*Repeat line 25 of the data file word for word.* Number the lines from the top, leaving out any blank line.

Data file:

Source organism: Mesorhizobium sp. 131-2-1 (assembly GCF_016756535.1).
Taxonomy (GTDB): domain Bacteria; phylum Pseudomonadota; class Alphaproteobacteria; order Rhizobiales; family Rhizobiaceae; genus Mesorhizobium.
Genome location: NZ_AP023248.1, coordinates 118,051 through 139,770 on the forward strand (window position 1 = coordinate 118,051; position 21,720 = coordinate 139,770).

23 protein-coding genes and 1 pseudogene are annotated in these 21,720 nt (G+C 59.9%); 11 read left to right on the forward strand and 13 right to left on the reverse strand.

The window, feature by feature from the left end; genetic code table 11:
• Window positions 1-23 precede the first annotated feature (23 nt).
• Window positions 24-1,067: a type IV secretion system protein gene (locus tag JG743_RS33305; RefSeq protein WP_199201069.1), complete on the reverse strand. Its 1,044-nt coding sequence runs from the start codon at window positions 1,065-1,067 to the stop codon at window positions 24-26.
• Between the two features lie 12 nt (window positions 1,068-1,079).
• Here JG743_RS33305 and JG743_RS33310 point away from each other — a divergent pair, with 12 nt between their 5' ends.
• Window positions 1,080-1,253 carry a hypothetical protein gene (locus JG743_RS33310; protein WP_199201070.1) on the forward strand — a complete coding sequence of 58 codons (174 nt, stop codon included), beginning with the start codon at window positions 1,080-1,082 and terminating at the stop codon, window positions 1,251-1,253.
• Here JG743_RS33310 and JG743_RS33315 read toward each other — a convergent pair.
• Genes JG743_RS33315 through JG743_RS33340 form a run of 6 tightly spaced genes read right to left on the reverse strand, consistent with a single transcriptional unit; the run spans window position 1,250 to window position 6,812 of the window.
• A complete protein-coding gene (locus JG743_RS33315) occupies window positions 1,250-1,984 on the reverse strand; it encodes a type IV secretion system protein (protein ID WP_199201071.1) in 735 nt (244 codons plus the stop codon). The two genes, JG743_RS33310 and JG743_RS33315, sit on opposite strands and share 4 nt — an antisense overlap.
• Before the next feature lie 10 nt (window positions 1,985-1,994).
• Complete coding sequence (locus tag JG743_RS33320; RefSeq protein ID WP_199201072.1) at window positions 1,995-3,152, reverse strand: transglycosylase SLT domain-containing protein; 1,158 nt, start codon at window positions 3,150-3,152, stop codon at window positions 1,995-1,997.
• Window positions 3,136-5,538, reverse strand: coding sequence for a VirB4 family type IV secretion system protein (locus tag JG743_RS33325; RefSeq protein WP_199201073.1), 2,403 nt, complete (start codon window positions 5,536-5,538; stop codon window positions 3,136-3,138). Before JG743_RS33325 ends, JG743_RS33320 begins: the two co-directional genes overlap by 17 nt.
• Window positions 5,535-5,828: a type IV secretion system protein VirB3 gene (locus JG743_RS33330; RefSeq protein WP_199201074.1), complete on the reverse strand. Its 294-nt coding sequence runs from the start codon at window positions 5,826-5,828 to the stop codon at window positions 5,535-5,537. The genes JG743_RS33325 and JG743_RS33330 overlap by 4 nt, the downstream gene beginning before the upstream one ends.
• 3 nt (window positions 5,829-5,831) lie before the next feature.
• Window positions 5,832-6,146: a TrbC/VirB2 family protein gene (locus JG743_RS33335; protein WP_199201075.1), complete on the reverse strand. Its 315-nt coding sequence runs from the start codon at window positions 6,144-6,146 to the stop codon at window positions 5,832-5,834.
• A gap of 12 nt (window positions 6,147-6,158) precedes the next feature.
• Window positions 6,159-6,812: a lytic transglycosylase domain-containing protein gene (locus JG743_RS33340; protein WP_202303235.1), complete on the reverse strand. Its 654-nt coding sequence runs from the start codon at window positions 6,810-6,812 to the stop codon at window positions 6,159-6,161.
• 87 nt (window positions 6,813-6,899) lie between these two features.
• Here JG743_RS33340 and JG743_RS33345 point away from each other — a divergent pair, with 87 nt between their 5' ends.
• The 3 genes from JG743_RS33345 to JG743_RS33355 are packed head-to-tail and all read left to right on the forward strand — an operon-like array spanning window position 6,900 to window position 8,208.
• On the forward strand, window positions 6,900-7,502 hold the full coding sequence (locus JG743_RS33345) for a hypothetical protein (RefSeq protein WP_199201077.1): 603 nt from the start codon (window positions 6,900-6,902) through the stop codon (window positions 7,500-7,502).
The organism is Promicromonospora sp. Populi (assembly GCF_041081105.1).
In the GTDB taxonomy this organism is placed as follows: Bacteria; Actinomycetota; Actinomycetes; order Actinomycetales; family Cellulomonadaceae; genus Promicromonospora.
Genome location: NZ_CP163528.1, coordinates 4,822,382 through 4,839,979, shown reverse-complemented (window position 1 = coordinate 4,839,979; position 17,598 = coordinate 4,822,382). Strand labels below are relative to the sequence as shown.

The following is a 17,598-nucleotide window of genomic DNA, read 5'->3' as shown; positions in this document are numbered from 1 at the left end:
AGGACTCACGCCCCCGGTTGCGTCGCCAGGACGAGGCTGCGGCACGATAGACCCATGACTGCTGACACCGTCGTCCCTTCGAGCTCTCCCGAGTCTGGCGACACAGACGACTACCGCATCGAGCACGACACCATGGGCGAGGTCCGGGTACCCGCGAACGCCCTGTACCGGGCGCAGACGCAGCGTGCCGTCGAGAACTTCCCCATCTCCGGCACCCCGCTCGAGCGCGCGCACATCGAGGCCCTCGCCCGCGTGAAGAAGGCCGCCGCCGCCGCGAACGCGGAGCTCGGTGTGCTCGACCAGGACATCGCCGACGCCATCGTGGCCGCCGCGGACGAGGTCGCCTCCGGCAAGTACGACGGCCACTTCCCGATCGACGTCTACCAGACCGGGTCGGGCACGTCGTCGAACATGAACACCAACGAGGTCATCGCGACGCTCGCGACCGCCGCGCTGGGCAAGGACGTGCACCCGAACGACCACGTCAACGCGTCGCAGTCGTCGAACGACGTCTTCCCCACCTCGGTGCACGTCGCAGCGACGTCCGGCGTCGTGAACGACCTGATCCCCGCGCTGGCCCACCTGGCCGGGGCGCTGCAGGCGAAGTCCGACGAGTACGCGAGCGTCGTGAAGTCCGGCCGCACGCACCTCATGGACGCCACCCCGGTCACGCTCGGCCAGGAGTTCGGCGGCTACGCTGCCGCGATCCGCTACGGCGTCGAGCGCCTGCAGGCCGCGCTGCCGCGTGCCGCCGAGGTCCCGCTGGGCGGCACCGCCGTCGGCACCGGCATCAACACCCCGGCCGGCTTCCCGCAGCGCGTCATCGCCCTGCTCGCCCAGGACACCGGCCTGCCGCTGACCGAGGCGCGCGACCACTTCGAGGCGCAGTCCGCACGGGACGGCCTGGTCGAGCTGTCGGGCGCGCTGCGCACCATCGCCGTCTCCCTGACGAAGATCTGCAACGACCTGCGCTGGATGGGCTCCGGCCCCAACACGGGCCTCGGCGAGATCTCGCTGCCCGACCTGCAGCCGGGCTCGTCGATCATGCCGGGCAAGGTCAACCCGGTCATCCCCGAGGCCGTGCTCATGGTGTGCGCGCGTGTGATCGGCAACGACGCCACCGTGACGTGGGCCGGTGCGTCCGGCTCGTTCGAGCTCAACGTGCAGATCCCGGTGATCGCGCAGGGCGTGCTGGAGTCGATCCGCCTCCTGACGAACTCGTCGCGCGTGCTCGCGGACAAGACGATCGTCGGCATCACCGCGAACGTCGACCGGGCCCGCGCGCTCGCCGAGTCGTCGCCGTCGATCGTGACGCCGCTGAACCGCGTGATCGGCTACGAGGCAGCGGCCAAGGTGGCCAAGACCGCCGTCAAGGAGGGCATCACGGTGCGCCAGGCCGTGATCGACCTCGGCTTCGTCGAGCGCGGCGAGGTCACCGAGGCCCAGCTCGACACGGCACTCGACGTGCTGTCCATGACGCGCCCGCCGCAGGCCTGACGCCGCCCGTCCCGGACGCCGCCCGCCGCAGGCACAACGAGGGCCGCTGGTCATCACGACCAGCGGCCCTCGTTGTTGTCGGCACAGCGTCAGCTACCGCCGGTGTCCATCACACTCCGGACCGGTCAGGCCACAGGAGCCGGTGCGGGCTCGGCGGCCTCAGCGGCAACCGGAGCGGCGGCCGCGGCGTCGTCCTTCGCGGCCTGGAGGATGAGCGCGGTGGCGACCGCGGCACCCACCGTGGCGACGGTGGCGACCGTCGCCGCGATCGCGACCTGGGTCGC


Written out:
• On the forward strand, window positions 6,900-7,502 hold the full coding sequence (locus JG743_RS33345) for a hypothetical protein (RefSeq protein WP_199201077.1): 603 nt from the start codon (window positions 6,900-6,902) through the stop codon (window positions 7,500-7,502).